This is what I got when I opened the file in my Sony e-Ink reader:

After I increased the font size this happened:

Similarly, when I tried to copy the text in the file to the clipboard, and then pasted it in a text editor, I ended up with this:

This is an EPUB filepage. Even though thisthat uses a two-columnfile is valid EPUB, there’slayout. For each column,no way to establish theevery line is placed atlogical reading order ofa fixed position on thethe text.

Ouch!

Analysis

Again, throwing this file at EpubCheck 4 doesn’t result in any validation errors, although just like the previous file there are some warnings about the use of absolute positions in the stylesheet:

CSS-017, WARN, [CSS selector specifies absolute position.], OEBPS/Styles/styles.css (13-1)

A peek inside the HTML reveals the true horrors of this EPUB. This is how the text is encoded:

<div class="pos" style="left: 40px; top: 100px;">This is an <em>EPUB</em> file<div>
<div class="pos" style="left: 260px; top: 100px;">page. Even though this</div>
<div class="pos" style="left: 40px; top: 140px;">that uses a two-column</div>
<div class="pos" style="left: 260px; top: 140px;">file is valid <em>EPUB</em>, there's</div>

So, every line of each column is wrapped in a division element that has a fixed position. The class pos in the stylesheet defines the general layout of each division element. In this case, it specifies that all positions are (again) absolute:

.pos {position:absolute;
} 

Technically this is pretty similar to the first example. Note that the above HTML doesn’t contain any semantic information on the fact that there are two separate columns. Worse, the order of the text in the HTML doesn’t even follow the actual reading order! This also explains the results after copying and pasting. Screen reader applications will not be able to handle this either, which makes books like these inaccessible to many visually impaired users. All of this could have been avoided if the book’s producer had followed the W3C multi-column layout specification.

Conclusion

I don’t know how common (or rare) EPUBs like the above are. They may just be weird edge cases. Nevertheless, their existence indicates that checking for validity alone may not be sufficient to ensure accessibility for all users (in particular those with a visual impairment). In any case, files like these can be identified relatively easily by checking EpubCheck‘s output for the presence of a CSS-017 warning ("CSS selector specifies absolute position")1. These examples also underline the importance of guidelines and best practices. Several good resources for making accessible EPUB are available from the EPUB 3 Accessibility Guidelines, including a useful Accessibility QA Checklist. I would also be interested in hearing other people’s experiences with "weird" EPUBs like these.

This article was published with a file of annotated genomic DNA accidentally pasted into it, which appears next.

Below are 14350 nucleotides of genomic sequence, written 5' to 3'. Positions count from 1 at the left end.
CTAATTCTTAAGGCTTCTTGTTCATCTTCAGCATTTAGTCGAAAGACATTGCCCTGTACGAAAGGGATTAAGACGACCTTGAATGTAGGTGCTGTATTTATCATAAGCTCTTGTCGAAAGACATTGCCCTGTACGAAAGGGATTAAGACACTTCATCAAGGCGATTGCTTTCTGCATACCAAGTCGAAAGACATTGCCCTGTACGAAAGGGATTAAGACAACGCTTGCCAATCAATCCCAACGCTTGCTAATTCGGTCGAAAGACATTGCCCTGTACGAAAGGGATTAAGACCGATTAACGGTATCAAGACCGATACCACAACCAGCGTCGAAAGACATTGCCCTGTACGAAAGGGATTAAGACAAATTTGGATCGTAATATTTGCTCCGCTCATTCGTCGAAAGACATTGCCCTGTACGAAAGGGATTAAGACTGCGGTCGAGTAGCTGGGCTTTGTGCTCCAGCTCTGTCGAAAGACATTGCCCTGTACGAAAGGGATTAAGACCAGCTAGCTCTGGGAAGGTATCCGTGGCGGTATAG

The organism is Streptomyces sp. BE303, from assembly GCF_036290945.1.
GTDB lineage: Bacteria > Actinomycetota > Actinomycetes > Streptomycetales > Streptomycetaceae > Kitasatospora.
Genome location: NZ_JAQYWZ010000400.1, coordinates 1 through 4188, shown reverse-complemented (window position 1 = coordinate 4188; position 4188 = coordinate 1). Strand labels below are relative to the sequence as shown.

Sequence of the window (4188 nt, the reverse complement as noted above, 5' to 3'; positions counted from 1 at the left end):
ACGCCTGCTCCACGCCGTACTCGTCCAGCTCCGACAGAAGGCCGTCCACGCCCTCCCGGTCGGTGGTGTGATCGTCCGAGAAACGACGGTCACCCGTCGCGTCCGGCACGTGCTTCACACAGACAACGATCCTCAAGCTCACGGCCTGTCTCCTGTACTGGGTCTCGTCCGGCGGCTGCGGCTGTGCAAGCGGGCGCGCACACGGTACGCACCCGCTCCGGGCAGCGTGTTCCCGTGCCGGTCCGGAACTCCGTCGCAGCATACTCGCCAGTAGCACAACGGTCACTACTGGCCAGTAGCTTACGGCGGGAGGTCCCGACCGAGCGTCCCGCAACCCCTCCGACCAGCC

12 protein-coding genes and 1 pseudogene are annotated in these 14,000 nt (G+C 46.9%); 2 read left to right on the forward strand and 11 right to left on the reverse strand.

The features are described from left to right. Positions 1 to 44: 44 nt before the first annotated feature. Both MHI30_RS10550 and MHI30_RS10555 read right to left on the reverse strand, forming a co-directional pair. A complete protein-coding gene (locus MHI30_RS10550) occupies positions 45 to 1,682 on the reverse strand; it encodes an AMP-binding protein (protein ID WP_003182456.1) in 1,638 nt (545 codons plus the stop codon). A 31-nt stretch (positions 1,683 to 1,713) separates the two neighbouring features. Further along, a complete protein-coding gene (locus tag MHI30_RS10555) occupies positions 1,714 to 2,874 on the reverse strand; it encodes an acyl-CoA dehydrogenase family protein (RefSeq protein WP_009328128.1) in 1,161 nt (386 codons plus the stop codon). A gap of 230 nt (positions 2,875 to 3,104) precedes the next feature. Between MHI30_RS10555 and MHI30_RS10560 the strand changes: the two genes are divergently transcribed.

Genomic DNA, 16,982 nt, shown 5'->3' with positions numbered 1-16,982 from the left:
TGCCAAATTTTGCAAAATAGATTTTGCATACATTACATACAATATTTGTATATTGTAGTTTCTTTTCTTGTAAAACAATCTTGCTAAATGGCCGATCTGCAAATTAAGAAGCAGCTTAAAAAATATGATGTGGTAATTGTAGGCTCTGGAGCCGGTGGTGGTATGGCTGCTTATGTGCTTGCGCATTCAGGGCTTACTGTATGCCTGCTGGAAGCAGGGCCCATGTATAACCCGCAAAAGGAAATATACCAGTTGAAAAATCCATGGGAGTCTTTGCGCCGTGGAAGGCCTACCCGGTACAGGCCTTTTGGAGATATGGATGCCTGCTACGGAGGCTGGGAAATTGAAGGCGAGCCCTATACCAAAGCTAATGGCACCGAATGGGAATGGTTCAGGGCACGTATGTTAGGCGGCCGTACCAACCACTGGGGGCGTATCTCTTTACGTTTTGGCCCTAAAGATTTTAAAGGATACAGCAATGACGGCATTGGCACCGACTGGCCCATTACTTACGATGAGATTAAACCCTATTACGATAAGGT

Postscript

Alberto Pettarin pointed me to his blog post (Current) Fixed Layout eBooks Considered Harmful. Written in 2015, it addresses the problems with current implementations of fixed layouts in EPUB, and if you found this blog post interesting, I would suggest to check out Alberto’s blog as well.

Alberto’s Twitter feed also drew my attention to an interesting EPUB with the program of the recent EPUB Summit in Bordeaux. You can download it here (you need to unzip it first!). The file is interesting because:

  1. It does not pass validation by EpubCheck (the mimetype file entry is not the first file resource in the archive)
  2. It uses a fixed, multi-column layout that doesn’t scale in either Readium or Calibre‘s viewer (changing the font size has no effect), and I’m wondering if it is usable at all on any handheld devices!

There’s some irony in that this file was published by EDRLab, an organisation that describes itself as "the European headquarter for IDPF and Readium Foundation", and which mentions "support for people who have print disabilities" as a "key part"of its mission. Oh well …

The EPUBs used for this blog post are part of the EPUB KB policy testing repository. This is an annotated set of openly licensed EPUB files that were specifically created for testing purposes.


  1. Note that EpubCheck 3 (now outdated) does not report this warning, so always use EpubCheck 4.